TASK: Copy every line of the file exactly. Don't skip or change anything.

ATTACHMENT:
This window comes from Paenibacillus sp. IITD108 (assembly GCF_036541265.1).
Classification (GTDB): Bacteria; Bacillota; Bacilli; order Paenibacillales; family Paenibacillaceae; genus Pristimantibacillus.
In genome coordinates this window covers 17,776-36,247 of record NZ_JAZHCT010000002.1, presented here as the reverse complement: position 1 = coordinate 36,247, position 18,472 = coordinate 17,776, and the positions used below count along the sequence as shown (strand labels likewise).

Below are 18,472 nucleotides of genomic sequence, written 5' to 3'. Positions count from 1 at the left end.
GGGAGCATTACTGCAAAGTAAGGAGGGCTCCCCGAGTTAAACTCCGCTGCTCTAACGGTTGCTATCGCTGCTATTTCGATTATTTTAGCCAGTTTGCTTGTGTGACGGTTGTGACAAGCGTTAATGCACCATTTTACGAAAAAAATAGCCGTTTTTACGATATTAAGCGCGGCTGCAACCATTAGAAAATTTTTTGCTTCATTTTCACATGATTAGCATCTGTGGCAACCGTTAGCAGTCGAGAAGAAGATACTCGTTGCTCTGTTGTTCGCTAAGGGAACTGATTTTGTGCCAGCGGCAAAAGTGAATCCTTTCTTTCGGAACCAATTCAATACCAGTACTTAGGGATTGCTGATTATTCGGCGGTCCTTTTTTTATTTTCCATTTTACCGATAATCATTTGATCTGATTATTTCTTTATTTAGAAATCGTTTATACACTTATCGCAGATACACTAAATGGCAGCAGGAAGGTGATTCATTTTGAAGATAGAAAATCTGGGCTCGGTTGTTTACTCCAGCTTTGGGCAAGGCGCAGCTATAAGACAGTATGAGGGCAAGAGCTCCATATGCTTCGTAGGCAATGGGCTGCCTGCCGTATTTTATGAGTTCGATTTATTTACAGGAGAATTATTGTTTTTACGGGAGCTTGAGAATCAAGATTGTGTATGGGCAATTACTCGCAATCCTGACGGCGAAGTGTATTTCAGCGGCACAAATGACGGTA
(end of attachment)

This window comes from Paenibacillus sp. IITD108 (assembly GCF_036541265.1).
Classification (GTDB): Bacteria; Bacillota; Bacilli; order Paenibacillales; family Paenibacillaceae; genus Pristimantibacillus.
In genome coordinates this window covers 17,776-36,247 of record NZ_JAZHCT010000002.1, presented here as the reverse complement: position 1 = coordinate 36,247, position 18,472 = coordinate 17,776, and the positions used below count along the sequence as shown (strand labels likewise).

Below are 18,472 nucleotides of genomic sequence, written 5' to 3'. Positions count from 1 at the left end.
GGGAGCATTACTGCAAAGTAAGGAGGGCTCCCCGAGTTAAACTCCGCTGCTCTAACGGTTGCTATCGCTGCTATTTCGATTATTTTAGCCAGTTTGCTTGTGTGACGGTTGTGACAAGCGTTAATGCACCATTTTACGAAAAAAATAGCCGTTTTTACGATATTAAGCGCGGCTGCAACCATTAGAAAATTTTTTGCTTCATTTTCACATGATTAGCATCTGTGGCAACCGTTAGCAGTCGAGAAGAAGATACTCGTTGCTCTGTTGTTCGCTAAGGGAACTGATTTTGTGCCAGCGGCAAAAGTGAATCCTTTCTTTCGGAACCAATTCAATACCAGTACTTAGGGATTGCTGATTATTCGGCGGTCCTTTTTTTATTTTCCATTTTACCGATAATCATTTGATCTGATTATTTCTTTATTTAGAAATCGTTTATACACTTATCGCAGATACACTAAATGGCAGCAGGAAGGTGATTCATTTTGAAGATAGAAAATCTGGGCTCGGTTGTTTACTCCAGCTTTGGGCAAGGCGCAGCTATAAGACAGTATGAGGGCAAGAGCTCCATATGCTTCGTAGGCAATGGGCTGCCTGCCGTATTTTATGAGTTCGATTTATTTACAGGAGAATTATTGTTTTTACGGGAGCTTGAGAATCAAGATTGTGTATGGGCAATTACTCGCAATCCTGACGGCGAAGTGTATTTCAGCGGCACAAATGACGGTA